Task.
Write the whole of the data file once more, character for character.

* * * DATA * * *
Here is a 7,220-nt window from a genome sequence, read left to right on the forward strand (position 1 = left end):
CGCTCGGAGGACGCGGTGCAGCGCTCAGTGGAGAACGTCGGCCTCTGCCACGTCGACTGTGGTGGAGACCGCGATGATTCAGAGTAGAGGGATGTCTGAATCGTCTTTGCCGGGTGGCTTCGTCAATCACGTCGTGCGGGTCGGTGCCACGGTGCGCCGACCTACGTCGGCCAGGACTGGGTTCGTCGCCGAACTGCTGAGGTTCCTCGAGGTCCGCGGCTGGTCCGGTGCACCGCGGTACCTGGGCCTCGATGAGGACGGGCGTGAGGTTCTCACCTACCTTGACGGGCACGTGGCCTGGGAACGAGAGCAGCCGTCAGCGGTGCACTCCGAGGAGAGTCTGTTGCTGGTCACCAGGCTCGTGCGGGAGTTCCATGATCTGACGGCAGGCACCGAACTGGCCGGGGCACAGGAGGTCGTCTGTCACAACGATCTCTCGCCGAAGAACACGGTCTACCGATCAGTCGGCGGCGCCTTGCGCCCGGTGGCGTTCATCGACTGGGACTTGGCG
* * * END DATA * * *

Here is a 7,220-nt window from a genome sequence, read left to right on the forward strand (position 1 = left end):
CGCTCGGAGGACGCGGTGCAGCGCTCAGTGGAGAACGTCGGCCTCTGCCACGTCGACTGTGGTGGAGACCGCGATGATTCAGAGTAGAGGGATGTCTGAATCGTCTTTGCCGGGTGGCTTCGTCAATCACGTCGTGCGGGTCGGTGCCACGGTGCGCCGACCTACGTCGGCCAGGACTGGGTTCGTCGCCGAACTGCTGAGGTTCCTCGAGGTCCGCGGCTGGTCCGGTGCACCGCGGTACCTGGGCCTCGATGAGGACGGGCGTGAGGTTCTCACCTACCTTGACGGGCACGTGGCCTGGGAACGAGAGCAGCCGTCAGCGGTGCACTCCGAGGAGAGTCTGTTGCTGGTCACCAGGCTCGTGCGGGAGTTCCATGATCTGACGGCAGGCACCGAACTGGCCGGGGCACAGGAGGTCGTCTGTCACAACGATCTCTCGCCGAAGAACACGGTCTACCGATCAGTCGGCGGCGCCTTGCGCCCGGTGGCGTTCATCGACTGGGACTTGGCG